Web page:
John Surtees - One of a Kind

Like many we were saddened but the news that John Surtess MBE, OBE and CBE had died aged 83 in St George’s Hospital in London. WE look back at the career of a man who will always be remembered for being a world champion in both motorcycle and car racing, though he was always competitive in any race situation and a keen engineer and technical innovator.

Like many from that period John Surtees was born into the trade - his father was a motorcycle dealer and it was in that sphere that the teenage Surtees made his name. Geoff Duke was the man to beat on bikes at the time, but at Thruxton in 1951 a teenage Surtees ran him close in both the 500cc and 1000cc races and was noted as a rider to watch – he even crewed for his father in the event’s sidecar race!

Coming to dominate the British race scene, he had his first factory ride for Norton in 1055, winning 68 UK races out of 75 outings. He also raced abroad and raced in the Grand Prix at Monza and the Nurburgring.

His first option for 1956 was to stay with Norton but company politics out paid to that and he started an association with MV Agusta. A run of wins started, his season then hampered by a crash at the German Solitude circuit that left him hospitalised. The injuries cost Surtees the 350cc title, but from his hospital bed he received word of the result of the Ulster GP that made him that year’s 500cc champion.

His 1957 season was blighted by engine issues, but from 1958 to the 1960 he was in imperious form, winning the 350cc and 500cc world titles.

A move to cars saw him in Formula One for 1960 racing a Lotus 18 and taking second in July’s British GP, combining Formula One with Formula Two and Formula Junior outings. A seat with Lotus for 1961 fell through after contract negotiations with Colin Chapmen fell through, and over the next two season outings in a Cooper T53 yielded little in championship results but showed enough for Ferrari to offer a drive for 1963.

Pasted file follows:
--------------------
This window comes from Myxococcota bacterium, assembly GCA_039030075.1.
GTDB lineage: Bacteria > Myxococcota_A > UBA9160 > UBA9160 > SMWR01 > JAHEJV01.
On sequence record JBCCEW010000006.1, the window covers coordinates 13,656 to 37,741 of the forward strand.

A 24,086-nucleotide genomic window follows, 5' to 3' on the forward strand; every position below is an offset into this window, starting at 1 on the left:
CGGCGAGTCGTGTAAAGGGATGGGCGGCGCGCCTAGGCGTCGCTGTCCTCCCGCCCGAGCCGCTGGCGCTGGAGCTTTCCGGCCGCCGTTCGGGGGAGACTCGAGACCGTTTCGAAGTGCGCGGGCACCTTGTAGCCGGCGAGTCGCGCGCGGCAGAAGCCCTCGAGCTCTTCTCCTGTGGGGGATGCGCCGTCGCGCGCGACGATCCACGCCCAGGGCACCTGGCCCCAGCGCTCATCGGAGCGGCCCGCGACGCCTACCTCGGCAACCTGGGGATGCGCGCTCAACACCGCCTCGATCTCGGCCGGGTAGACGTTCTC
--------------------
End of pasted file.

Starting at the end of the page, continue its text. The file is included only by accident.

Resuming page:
He took their V8 156 to a win and fastest lap at the Nurburgring and podiums at Zandvoort and SIlverstone, but 1964 in the new 158 was to be his year. Despite four retirements, with the best six finishes counting two wins, three seconds and a third was enough to beat Graham Hill by a point and take the Formula One title.

The V8 158 was successful early in 1965 but the team’s new V12 engine proved troublesome when introduced. His season was cut short by a big accident in Canada in September in a Lola T70 – ironically when trying his team-mate’s car – which left his seeing out the season in hospital with back injuries.

Back for 1966, he left Ferrari mid-season despite having won the Belgian Grand Prix, going on to take second at the German GP and win in Mexico in a Cooper-Maserati. With sportscars wins including the Monza 1000km (for Ferrari before the split) it showed that Surtees was back to his best after the previous year’s accident.

Always a man for a technical challenge Surtees joined the fledgling Honda team for their Formula One, and worked hard to develop their car and taking a win at the Italian GP thou
gh only after Lola involvement on the car’s chassis. That proved to be last of his six Grand Prix wins from 111 starts, subsequent seasons with Honda, BRM and then his own Surtees chassis seeing just three podium finishes before his final race 1972.

In his retirement Surtees was initially again involved in motorcycling but came back into racing as head of the British team in the A1 GP series, then in junior series as his son Henry in turn took up racing. The death of Henry in a Formula Two race at Brands Hatch in 2009 his Surtees hard, and he devoted his undiminished energies to the Henry Surtees Foundation, raising money for medical causes.

Surtees’s achievements in winning world titles across such different high-profile disciplines will most likely never be repeated, but it is also worth bearing in mind that he was competitive in pretty much whatever discipline he raced in, from small calibre bikes up to championship level sportscars. His like will most likely not be seen again.

Martin Brundle spoke for many with this post on Twitter: Rest in Peace John Surtees, a great champion in every respect. Sadly he’ll never get the Knighthood he deserved. Condolences to the family.

Popular Articles